Glucose to help blindness

11 May 2015 - 10h50 | By INSERM PRESS OFFICE | Neurosciences, cognitives sciences, neurology and psychiatry

The loss of cones, those photoreceptors located in the retina, is the major cause of disability for people with inherited retinal degeneration. Preventing their loss would prevent more than a million people worldwide from becoming blind.

Retinitis pigmentosa, a type of inherited retinal degeneration, is generally diagnosed in young adults. This condition results from progressive degeneration of the photoreceptors located in the retina (rods and cones). Initially, it mainly affects rod function: 1,000 times more sensitive to light than the cones, it is these that contribute to night vision. The most common symptom at the onset of the disease is therefore night blindness. Then, through a chain reaction[1], the cones ultimately degenerate in their turn, and patients suffer from severe sight problems from the age of 40 to 50 years.

Prevention of secondary cone degeneration is therefore a highly promising therapeutic approach. After testing the potential protective effect of 200,000 genes on the eye, Thierry Leveillard and his team demonstrated several years ago that rod-derived cone viability factor (RdCVF) directly induces survival of cones and increases their number. Results of these initial studies showed recovery of sight by patients.

In this new study, published in the journal Cell, Thierry Leveillard and his team have elucidated the mechanism of action of RdCVF on the cones: it promotes their survival by stimulating aerobic glycolysis. Aerobic glycolysis provides the cones with the substrate needed for daily renewal of part of the cone outer segment, the cell structure that carries light-sensitive molecules.

This mechanism involves several intermediaries, including the membrane protein Basigin-1, which is specifically expressed by the photoreceptors. Through the action of RdCVF, it binds to a glucose transporter that promotes the entry of glucose into the cones, which themselves metabolise glucose via aerobic glycolysis.

This highly specific type of glucose metabolism, never described for neuronal cells, is typical of malignant cells, which also proliferate and use large quantities of these metabolites.

“Since we also know that photoreceptors are retinal neurons, our work shows an entirely new neuroprotective mechanism that might affect other neurons,” predicts Thierry Leveillard, Inserm Research Director and author of this work.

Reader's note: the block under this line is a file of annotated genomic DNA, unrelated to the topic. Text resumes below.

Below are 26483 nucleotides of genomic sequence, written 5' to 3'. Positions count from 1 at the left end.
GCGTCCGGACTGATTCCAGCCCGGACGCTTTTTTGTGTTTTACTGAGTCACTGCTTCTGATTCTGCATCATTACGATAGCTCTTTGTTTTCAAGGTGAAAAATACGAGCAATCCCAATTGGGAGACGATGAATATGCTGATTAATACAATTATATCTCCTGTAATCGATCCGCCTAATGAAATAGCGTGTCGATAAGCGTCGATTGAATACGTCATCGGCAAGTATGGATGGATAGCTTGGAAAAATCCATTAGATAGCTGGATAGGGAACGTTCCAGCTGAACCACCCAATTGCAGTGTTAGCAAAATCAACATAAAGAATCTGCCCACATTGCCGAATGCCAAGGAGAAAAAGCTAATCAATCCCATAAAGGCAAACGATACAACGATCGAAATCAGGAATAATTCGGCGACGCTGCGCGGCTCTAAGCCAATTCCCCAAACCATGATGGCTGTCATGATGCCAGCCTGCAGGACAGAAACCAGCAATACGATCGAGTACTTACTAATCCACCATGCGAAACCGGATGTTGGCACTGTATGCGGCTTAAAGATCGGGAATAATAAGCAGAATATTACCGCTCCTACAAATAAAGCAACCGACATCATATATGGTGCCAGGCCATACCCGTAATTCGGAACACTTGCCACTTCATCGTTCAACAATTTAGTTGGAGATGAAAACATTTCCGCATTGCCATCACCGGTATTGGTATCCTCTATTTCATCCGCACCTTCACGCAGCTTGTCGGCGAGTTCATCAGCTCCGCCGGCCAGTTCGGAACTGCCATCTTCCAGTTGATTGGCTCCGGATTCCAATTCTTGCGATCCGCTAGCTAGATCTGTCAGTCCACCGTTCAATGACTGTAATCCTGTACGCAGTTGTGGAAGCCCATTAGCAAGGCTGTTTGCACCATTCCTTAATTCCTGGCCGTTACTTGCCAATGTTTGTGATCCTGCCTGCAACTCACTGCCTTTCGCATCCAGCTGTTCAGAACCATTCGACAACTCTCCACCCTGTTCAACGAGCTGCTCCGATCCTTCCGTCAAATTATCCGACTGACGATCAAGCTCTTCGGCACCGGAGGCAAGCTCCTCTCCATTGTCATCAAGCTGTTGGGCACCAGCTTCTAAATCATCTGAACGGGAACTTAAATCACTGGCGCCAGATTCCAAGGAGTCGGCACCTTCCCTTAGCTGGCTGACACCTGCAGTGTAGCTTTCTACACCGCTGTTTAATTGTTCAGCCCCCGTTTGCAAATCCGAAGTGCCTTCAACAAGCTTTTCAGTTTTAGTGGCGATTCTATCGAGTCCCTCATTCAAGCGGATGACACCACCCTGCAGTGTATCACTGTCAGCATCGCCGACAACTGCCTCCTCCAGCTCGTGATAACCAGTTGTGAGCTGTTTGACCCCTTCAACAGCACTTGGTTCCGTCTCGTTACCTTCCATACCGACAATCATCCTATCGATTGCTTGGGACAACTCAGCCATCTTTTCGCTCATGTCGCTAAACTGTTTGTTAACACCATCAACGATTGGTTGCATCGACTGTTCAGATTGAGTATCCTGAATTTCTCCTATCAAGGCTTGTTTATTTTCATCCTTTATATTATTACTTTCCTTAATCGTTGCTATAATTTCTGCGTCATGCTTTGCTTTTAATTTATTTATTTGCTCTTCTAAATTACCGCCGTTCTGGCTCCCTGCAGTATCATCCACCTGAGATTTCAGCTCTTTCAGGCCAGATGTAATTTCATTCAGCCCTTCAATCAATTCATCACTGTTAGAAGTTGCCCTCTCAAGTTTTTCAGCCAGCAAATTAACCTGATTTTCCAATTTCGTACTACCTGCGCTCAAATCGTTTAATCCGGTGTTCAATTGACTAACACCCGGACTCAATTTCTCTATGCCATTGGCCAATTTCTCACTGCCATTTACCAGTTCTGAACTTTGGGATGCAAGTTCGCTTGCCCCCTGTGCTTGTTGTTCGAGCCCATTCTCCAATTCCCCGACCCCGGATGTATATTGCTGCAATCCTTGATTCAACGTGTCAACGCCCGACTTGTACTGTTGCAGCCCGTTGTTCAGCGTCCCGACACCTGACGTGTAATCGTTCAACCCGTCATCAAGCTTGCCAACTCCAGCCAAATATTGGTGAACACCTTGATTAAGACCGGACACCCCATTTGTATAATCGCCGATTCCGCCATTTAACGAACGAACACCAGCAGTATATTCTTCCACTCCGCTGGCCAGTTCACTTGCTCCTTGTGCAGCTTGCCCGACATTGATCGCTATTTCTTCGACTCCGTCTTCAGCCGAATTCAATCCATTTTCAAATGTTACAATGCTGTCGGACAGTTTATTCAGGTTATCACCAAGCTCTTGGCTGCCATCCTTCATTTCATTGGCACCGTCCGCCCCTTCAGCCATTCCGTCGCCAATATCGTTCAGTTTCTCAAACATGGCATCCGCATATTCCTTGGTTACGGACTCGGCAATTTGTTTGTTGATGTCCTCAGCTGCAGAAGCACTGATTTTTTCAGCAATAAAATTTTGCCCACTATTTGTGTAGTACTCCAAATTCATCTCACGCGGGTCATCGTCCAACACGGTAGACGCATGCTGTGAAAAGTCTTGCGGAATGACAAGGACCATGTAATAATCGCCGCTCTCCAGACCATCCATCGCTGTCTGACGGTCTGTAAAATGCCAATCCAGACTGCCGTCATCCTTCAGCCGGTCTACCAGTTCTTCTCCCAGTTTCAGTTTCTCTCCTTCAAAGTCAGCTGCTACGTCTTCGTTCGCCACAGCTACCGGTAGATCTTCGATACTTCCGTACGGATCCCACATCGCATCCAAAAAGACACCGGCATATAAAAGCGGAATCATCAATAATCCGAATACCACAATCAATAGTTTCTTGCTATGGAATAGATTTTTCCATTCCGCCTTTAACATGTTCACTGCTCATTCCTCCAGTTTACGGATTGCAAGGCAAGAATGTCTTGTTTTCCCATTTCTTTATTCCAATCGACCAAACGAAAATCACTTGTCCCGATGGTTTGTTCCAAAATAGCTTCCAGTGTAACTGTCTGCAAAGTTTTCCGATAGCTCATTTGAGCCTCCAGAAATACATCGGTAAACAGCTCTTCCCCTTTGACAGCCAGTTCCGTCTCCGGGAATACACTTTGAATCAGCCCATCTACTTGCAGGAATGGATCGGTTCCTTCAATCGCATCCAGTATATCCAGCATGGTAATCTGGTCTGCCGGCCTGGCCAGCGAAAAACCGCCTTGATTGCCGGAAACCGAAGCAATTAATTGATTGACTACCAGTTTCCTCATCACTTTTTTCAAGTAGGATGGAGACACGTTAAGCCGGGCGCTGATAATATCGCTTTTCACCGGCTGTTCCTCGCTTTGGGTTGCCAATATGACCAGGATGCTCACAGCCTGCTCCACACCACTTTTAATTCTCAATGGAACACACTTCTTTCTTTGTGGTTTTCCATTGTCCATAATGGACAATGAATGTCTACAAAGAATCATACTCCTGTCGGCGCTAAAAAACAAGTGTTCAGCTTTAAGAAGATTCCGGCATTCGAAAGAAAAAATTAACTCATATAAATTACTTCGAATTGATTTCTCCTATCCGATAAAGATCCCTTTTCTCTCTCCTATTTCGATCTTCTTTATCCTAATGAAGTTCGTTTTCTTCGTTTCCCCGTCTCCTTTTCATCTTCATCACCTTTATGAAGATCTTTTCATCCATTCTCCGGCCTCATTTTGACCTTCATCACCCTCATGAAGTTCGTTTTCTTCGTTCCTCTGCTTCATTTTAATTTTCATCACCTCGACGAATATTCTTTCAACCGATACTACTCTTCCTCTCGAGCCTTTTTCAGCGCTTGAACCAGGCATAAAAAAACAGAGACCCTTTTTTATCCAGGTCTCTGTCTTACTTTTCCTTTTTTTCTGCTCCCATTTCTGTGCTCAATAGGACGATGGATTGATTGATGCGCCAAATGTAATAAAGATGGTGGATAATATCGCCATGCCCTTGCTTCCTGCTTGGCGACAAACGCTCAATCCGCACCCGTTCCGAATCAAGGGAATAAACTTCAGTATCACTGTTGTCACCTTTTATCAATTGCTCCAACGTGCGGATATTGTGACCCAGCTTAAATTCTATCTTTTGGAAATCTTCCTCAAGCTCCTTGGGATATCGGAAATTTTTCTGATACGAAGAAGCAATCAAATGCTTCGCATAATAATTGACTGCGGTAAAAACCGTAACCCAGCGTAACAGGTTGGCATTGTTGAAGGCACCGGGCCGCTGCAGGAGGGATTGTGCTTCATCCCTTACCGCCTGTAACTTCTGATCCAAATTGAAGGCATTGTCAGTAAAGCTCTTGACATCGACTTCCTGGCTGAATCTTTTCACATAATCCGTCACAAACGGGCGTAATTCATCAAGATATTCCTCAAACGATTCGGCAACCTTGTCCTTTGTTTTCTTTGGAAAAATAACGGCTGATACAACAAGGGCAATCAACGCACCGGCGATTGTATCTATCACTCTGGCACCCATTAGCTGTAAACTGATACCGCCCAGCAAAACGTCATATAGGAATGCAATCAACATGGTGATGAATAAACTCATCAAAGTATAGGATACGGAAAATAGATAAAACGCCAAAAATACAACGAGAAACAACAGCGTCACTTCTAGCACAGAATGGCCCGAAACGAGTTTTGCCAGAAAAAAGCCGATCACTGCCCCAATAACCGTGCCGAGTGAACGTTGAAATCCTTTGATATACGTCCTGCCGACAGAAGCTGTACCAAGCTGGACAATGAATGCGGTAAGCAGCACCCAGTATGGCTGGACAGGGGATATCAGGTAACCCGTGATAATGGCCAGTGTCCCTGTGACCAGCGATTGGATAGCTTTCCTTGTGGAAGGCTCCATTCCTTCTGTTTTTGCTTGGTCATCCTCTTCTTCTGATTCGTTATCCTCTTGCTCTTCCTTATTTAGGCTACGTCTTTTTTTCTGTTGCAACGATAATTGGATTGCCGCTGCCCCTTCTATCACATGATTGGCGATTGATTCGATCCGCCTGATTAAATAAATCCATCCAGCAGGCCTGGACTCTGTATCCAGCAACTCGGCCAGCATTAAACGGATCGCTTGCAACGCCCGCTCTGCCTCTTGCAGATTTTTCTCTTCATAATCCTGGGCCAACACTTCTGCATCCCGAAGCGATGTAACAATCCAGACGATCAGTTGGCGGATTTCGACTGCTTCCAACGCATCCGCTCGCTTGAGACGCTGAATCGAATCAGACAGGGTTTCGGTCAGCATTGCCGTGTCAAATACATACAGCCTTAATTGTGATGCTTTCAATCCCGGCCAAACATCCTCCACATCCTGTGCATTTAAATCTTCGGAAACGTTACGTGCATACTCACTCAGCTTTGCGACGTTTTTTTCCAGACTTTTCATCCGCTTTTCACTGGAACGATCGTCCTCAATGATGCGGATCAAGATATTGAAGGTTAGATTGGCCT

“These results also contribute to our work on RdCVF. We identified this factor in 2004, with José Sahel. Its therapeutic action was then proven in animal models in 2009, and more recently in 2015. Tests that should lead to a clinical trial are underway. Understanding how RdCVF acts was indispensable in continuing to write this story of basic research and therapeutic applications.”

[1] It turns out that the rods produce a substance that allows the other category of photoreceptors, the cones, to survive. Without the rods, the cones therefore degenerate.

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Inserm press room Glucose to help blindness Link : http://presse.inserm.fr/en/glucose-to-help-blindness/19236/
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Thierry Léveillard
Inserm Unit 968 – THE VISION INSTITUTE
01 53 46 25 48
thierry.leveillard@inserm.fr

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Sources

Rod-Derived Cone Viability Factor Promotes Cone Survival by Stimulating Aerobic Glycolysis

Najate Aı¨t-Ali,1,2,3,13 Ram Fridlich,1,2,3,13 Gé raldine Millet-Puel,1,2,3,13 Emmanuelle Clérin,1,2,3,13 François Delalande,4,5 Céline Jaillard,1,2,3 Frédéric Blond,1,2,3 Ludivine Perrocheau,1,2,3 Sacha Reichman,1,2,3 Leah C. Byrne,6 Anne Olivier-Bandini,7 Jacques Bellalou,8 Emmanuel Moyse,9 Frédéric Bouillaud,10,11,12 Xavier Nicol,1,2,3 Deniz Dalkara,1,2,3 Alain van Dorsselaer,4,5 Jose´ -Alain Sahel,1,2,3 and Thierry Léveillard1,2,3,* 1 Inserm, U968, 75012 Paris, France
2 Sorbonne Universités, UPMC Univ Paris 06, UMR_S 968, Institut de la Vision, 75012 Paris, France
3 CNRS, UMR_7210, 75012 Paris, France
4 BioOrganic Mass Spectrometry Laboratory (LSMBO), IPHC, Université de Strasbourg, 25 rue Becquerel, 67087 Strasbourg, France
5 IPHC, CNRS, UMR7178, 67087 Strasbourg, France
6 Helen Wills Neuroscience Institute, University of California Berkeley, Berkeley, CA 94720, USA
7 Sanofi R&D, 1 Avenue Pierre Brossolette, 91385 Chilly-Mazarin, France
8 Institut Pasteur, Platform 5 Production of Recombinant Proteins and Antibodies, 75724 Paris Cedex 15, France
9 Unité de Physiologie de la Reproduction et des Comportements (PRC), UMR-85 INRA, Centre INRA de Tours, Université François Rabelais de Tours, 37380 Nouzilly, France
10 Inserm, U1016, Institut Cochin, 75014 Paris, France
11 Cnrs, UMR8104, 75014 Paris, France
12 Université Paris Descartes, Sorbonne Paris Cité, 75014 Paris, France
13 Co-first author

Cell

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